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Recent NBA Draft History: Charlotte Hornets

David T. Foster/Zuma Press/Icon Sportswire

The Hornets have done a nice job drafting pieces to fit onto their roster in the past five years but have struggled to find the franchise player teams need to make that jump out of the lottery. Charlotte’s had 11 picks since 2011 — seven in the first round and four in the second. Among those seven first round picks, five came within the top ten, and two in the top five.

The Hornets seem to be a pretty decent team this year, surviving the loss of swingman Michael Kidd-Gilchrist with the key signing of Nicolas Batum last summer. How have they whiffed so badly on potential within the lottery? Could this be the year the Hornets — with all that lottery talent — finally make the playoffs?

In 2011, Charlotte had two first round picks and one second rounder. At ninth overall, the Hornets took Kemba Walker, hoping he’d be their point guard of the future after winning a National Championship the previous April.  Walker has been a pretty good player, but doesn’t looking like the starting point guard on a top team and could be better served as a sixth man off the bench.

The Hornets traded away their 19th overall pick in February 2011 as part of the shipping off of forward Gerald Wallace and only got back Dante Cunningham, Joel Przybilla and Sean Marks in a cap-dumping deal. Their lone second-round pick, 39th overall, was used on Jeremy Tyler — who they promptly traded to Golden State for cash considerations.

The next year, the Hornets had their highest selection during this five-year span, selecting Kidd-Gilchrist at the second overall pick. Kidd-Gilchrist was a project, having everything you want in an NBA swingman except a broken jump shot. He’s developed it a bit since entering the league but remains a below average shooter in this pace-and-space era of the NBA. But, he has played a big part in what Charlotte does defensively, which is why he inked a 4-year, $52-million contract this past August.

Oct. 28, 2015 - Miami, FL, USA - The Miami Heat's Loul Deng, middle, and Hassan Whiteside (21) vie for a loose ball against Al Jefferson of the Charlotte Hornets in the first quarter on Wednesday, Oct. 28, 2015, at AmericanAirlines Arena in Miami. The Heat won, 104-94.  (Photo by El Nuevo Herald/Zuma Press/Icon Sportswire)

Oct. 28, 2015 – Miami, FL, USA – The Miami Heat’s Loul Deng, middle, and Hassan Whiteside (21) vie for a loose ball against Al Jefferson of the Charlotte Hornets in the first quarter on Wednesday, Oct. 28, 2015, at AmericanAirlines Arena in Miami. The Heat won, 104-94. (Photo by El Nuevo Herald/Zuma Press/Icon Sportswire)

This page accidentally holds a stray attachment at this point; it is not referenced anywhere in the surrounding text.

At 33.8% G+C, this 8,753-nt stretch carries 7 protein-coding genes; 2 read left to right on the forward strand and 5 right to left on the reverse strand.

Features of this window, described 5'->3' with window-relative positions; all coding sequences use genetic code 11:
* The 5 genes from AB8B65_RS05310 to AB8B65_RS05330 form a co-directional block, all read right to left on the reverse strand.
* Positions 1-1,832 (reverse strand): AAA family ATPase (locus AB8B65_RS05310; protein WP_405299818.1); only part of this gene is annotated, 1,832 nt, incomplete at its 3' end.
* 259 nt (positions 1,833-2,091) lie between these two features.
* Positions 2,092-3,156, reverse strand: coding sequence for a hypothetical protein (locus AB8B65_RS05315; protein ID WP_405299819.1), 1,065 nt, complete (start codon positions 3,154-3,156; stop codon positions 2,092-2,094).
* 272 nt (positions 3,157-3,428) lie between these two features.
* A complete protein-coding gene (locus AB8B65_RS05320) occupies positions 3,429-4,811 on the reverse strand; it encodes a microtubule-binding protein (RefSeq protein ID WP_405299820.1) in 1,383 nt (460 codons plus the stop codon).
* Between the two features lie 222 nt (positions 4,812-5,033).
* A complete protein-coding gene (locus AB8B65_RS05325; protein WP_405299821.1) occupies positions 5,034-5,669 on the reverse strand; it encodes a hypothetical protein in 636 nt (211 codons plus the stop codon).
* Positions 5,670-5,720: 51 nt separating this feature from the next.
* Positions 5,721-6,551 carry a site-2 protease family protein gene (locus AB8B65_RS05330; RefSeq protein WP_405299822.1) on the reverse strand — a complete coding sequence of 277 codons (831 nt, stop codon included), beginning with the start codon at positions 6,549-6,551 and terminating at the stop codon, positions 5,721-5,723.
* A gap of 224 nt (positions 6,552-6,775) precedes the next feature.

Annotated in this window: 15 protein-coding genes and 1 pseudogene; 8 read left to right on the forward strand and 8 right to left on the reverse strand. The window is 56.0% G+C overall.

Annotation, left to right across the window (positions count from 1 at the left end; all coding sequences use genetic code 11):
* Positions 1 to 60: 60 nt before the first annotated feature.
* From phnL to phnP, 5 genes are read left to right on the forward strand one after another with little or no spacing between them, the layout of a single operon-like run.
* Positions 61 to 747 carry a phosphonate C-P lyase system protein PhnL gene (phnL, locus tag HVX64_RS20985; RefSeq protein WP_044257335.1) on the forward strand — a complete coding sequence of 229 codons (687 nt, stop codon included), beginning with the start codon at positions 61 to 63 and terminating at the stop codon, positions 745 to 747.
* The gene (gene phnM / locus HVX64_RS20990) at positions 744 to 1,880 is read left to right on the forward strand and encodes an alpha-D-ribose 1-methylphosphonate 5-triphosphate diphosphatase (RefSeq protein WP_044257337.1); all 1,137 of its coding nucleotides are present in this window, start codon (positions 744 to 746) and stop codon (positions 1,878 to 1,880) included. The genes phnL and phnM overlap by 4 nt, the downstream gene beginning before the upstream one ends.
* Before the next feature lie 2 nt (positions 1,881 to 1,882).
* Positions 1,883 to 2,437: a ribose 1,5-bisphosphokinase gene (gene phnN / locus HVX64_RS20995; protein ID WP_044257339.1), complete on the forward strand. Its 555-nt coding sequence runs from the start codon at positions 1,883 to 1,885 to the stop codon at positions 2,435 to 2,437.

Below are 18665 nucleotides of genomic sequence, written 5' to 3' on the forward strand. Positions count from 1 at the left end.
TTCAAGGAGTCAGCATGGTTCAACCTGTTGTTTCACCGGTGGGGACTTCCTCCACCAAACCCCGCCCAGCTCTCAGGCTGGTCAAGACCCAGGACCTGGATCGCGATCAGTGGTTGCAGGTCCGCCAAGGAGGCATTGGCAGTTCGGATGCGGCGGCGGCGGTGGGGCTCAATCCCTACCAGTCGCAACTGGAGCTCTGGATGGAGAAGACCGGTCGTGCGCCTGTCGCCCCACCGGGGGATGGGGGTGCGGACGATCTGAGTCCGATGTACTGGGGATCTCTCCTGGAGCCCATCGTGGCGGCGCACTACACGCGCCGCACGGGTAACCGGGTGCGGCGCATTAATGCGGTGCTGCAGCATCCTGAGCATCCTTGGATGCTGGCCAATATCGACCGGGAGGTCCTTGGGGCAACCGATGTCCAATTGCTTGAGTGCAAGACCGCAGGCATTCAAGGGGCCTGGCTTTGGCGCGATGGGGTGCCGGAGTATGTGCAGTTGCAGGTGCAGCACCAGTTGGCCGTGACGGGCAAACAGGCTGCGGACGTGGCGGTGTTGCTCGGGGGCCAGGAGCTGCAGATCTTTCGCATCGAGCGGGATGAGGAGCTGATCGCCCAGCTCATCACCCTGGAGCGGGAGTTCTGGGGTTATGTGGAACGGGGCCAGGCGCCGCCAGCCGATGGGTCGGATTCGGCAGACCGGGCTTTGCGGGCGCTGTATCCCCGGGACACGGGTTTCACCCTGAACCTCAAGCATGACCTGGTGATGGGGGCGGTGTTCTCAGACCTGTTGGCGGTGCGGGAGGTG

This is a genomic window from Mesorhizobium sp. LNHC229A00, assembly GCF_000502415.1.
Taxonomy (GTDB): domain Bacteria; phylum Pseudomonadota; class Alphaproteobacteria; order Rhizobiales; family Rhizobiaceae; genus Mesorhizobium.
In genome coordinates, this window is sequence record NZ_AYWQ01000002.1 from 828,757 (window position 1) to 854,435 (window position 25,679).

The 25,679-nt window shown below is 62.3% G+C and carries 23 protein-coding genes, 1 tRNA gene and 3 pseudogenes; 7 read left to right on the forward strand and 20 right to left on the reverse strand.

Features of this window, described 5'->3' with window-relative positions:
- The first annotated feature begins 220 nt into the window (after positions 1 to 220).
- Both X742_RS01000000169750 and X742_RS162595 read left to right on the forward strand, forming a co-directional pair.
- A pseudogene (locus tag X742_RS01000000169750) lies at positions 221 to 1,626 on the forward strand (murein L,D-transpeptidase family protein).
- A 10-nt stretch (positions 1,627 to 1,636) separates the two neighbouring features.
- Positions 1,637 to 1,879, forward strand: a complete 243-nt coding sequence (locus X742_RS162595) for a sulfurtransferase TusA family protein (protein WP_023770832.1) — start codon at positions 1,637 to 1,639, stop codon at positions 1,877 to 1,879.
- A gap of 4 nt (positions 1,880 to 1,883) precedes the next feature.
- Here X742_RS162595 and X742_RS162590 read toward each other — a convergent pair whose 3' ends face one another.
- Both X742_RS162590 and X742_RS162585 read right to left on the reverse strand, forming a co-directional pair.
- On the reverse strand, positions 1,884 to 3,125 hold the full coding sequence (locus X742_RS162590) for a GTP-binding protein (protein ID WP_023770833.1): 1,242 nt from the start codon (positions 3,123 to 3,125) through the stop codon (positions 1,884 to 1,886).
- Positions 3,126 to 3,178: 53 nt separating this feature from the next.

Jeff Taylor was their second round pick at 31st overall. He has been a nice depth piece for the Hornets — another defensive-minded wing who struggles to create anything offensively. After Kidd-Gilchrist recently tore his labrum and dislocated his shoulder in a preseason game, leaving him out all season, Taylor has had an opportunity to show some growth, but he’s still a non-factor on the offensive side of the floor.

In Charlotte’s 2013 draft, they had another top five pick, taking big man Cody Zeller at 4th overall. Zeller is skilled offensively, but lacks the size, length and bulk of a typical NBA big man, so he’s struggled defensively at times. But Zeller’s activity level allows him to be effective on the offensive end, where he has a nice touch around the basket. The Hornets traded away their second rounder for Byron Mullens in December 2011, so that’s rather disappointing.

Taking on Ben Gordon’s contract in June 2012 gave the newly named Hornets another first-round selection, and they selected big man Noah Vonleh, whom they promptly traded to the Blazers this past June — along with Gerald Henderson — for swingman Nicolas Batum. Charlotte traded away its 16th pick when taking on forward Tyrus Thomas from the Bulls in February 2010.

The Hornets turned traded the No. 24 they got from  Gerald Wallace deal in February 2011 into P.J. Hairston (26) overall and Semaj Christon (55) a 2019 second-round draft choice and cash considerations. Big man Dwight Powell was their lone second-round pick at 45th overall but was traded weeks later to Cleveland. This draft was another disappointment for owner Michael Jordan and Charlotte.

Charlotte turned down Boston’s six picks to select big man Frank Kaminsky, who should have a role in this league for years to come with his versatile skill set. The Hornets also traded their second round pick, 39th overall swingman Juan Vaulet, to Brooklyn. We’ll see how Kaminsky develops in his career, so it’s hard to judge the Hornets on this pick until further down the line.

It’s safe to say the Hornets have made some questionable decisions throughout the years. Michael Jordan made a statement by taking Kaminsky among trade offers to move into the top ten this past year. Hopefully, the Kaminsky selection is the beginning of Charlotte turning the corner through the draft, but it’s hard to say the Hornets have done even an adequate job the past five years when considering where the selections have been and the other trades made.

Grade: D

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